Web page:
7. The interrupt handling system of claim 5 including a memory, the processors being programmatically controlled by object programs and an executive program obtained from the memory, an interrupt handler being provided in each processor and comprising a controllable operator control network responsive to the executive program; and means for simultaneously coupling the first signal to each of the processors so that whichever one of the interrupt handlers is assigned initial primary priority can respond thereto immediately.
8. A program controlled data processing system comprising:
first and second groups of input/output units for transferring data into and out of the data processing system;
first and second signal generating means, each for producing an attention needed signal for a corresponding one of the first and second groups, the attention needed signals indicating that a procesor should be interrupted to process a supervisory task relating to the transfer of data;
first and second processors associated primarily with the first and second signal generating means respectively;
coupling means including means for coupling each processor to each signal generating means for transmitting each attention needed signal so as to be simultaneously received in each processor, and means for coupling the processors together for transmitting transfer signals therebetween;
each processor including first means for simultaneously assigning initial primary priority to attention needed signals transmitted thereto from its associated signal generating means and initial secondary priority to attention need signals transmitted thereto from the other signal generating means; second means for indicating whether the processor is available for executing a supervisory task; third means responsive to the second means for applying a transfer signal to the coupling means for transmission to the other processor; and fourth means responsive to the first, second, and third means for executing a supervisory task when available therefor and either an attention needed signal assigned initial primary priority is received or an attention needed signal amigned initial secondary priority and a transfer signal are received simultaneously.
9. A data processing system comprising:
first and second sources supplying attention needed signals, each attention needed signal indicating the existence of an external interrupt task which must be handled;
a plurality of processors; each processor including means for handling the processing of interrupt tasks, means for generating a control signal indicating whether its interrupt handling means is currently available or unavailable for processing an interrupt task, means responsive to the control signal for selectively enabling its interrupt handling means to respond to or not enabling it to respond to request signals to process an interrupt task, and means for generating a transfer signal when its interrupt handling means is unavailable;
means for coupling the processors together to form a first loop and a second loop for carrying transfer signals for dynamically distributing the task of handling an interrupt task in a first direction and a second direction respectivey;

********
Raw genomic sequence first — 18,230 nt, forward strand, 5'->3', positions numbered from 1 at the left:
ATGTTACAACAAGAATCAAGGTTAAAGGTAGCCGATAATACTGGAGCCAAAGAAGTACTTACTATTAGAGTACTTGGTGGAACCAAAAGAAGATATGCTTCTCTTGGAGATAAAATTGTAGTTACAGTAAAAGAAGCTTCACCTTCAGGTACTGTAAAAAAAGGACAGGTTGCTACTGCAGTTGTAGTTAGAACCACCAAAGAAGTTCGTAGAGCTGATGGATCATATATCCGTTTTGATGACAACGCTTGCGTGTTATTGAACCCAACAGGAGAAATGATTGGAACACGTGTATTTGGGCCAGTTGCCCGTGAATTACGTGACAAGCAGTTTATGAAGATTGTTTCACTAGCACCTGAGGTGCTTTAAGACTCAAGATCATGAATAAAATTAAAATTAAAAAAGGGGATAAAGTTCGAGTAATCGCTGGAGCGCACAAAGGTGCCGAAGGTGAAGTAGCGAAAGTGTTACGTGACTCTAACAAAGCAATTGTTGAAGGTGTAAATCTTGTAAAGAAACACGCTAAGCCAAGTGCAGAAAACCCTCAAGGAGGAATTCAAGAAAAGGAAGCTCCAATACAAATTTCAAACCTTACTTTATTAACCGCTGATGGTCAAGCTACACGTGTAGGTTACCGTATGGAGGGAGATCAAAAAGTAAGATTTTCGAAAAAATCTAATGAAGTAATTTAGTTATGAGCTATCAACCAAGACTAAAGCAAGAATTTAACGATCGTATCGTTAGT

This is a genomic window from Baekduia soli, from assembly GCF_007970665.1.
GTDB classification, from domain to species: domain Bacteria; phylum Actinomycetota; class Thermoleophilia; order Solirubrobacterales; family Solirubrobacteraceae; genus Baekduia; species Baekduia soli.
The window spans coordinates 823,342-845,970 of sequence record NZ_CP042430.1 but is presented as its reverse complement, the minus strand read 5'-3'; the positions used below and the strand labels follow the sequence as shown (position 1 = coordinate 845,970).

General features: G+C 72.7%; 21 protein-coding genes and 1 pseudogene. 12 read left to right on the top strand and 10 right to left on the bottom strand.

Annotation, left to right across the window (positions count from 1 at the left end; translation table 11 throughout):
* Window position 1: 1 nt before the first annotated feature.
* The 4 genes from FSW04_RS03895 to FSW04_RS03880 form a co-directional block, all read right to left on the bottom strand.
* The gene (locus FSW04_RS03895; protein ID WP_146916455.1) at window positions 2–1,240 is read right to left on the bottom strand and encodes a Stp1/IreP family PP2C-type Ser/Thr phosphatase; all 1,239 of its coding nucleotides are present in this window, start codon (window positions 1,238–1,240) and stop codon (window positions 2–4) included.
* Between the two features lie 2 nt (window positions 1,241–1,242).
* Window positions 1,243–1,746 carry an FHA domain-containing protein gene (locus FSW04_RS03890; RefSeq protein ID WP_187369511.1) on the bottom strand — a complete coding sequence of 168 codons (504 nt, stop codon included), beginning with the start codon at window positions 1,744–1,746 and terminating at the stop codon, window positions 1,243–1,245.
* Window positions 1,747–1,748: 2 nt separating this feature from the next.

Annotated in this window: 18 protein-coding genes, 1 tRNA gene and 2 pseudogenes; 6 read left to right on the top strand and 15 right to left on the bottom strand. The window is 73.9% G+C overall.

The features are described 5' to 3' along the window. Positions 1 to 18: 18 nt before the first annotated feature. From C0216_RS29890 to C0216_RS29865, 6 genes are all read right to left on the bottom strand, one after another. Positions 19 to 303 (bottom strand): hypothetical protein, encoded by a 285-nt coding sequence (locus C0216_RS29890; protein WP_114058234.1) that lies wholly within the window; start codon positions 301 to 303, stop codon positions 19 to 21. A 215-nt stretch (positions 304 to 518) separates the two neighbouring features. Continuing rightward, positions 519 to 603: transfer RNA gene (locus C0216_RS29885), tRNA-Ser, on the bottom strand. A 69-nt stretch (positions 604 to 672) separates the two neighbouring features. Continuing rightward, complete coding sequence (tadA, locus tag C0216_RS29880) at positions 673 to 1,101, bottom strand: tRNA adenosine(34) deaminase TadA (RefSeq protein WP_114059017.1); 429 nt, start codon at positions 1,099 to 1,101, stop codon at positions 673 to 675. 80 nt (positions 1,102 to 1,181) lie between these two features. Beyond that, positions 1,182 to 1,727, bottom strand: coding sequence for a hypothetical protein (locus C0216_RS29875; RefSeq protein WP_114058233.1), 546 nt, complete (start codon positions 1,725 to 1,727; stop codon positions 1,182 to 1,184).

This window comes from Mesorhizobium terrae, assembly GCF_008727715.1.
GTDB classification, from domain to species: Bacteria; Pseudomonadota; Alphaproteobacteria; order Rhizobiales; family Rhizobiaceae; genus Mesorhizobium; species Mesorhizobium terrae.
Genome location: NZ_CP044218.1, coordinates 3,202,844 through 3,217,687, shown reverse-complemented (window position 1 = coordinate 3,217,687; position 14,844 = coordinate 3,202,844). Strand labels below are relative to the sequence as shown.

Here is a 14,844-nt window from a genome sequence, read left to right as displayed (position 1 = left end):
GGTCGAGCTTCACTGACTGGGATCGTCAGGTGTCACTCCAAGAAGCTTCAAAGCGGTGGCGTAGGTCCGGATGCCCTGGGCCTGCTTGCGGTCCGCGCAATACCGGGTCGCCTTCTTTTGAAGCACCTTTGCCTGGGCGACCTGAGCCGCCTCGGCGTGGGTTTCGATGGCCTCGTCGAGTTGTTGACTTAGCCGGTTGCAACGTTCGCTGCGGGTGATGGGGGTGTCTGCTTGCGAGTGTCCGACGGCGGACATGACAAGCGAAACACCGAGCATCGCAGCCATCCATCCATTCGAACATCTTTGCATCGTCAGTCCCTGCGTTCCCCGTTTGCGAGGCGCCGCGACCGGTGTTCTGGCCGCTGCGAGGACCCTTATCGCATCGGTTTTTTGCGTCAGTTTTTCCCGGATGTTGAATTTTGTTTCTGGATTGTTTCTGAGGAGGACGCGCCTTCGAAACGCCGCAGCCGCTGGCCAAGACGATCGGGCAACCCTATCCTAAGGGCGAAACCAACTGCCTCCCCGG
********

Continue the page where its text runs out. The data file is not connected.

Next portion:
means for assigning to a first one of the processors highest priority with respect to the first source, and for assigning a second, different one of the processors highest priority with respect to the second source;
said first and second assigned processors further including means for providing an interrupt request signal to their respective interrupt handling means in response to each attention needed signal supplied by the first and second sources respectively, and
each processor further including first and second gating means enabled by the coincidence of a transfer signal coupled thereto by the first loop and the second loop respectively and an attention needed signal supplied by a source with respect to which it has not been assigned highest priority for providing interrupt request signals to their corresponding interrupt handling means.
10. A programmable data processing system comprising:
a, a plurality of input and/or output units providing attention needed signals;
b. a plurality of digital data processors;
0. for each processor 1. an interrupt handler for the corresponding processor,
2. an interrupt transfer circuit, and 3. a busy indicator for the corresponding interrupt handler;
d. means for coupling the interrupt transfer circuits together and to the interrupt handler for the corresponding processor; and
e. means for assigning to each processor a priority for attention to the input and/or output units;
said transfer circuits comprising means responsive to said priority means, a not busy indication, and a predetermined attention needed signal for activating the interrupt handler for the corresponding processor and responsive to a busy indication for enabling another transfer circuit to respond to the same predetermined attention needed signal and thereby activate the interrupt handler for the processor associated with said another transfer circuit.
1 1. A system according to claim 10 wherein the transfer cir cuits comprise at least first and second transfer circuits; means for coupling the first transfer circuits together for transfer of interrupt requests in one direction between processors; and means for coupling the second transfer circuits together for transfer in a second direction between processors.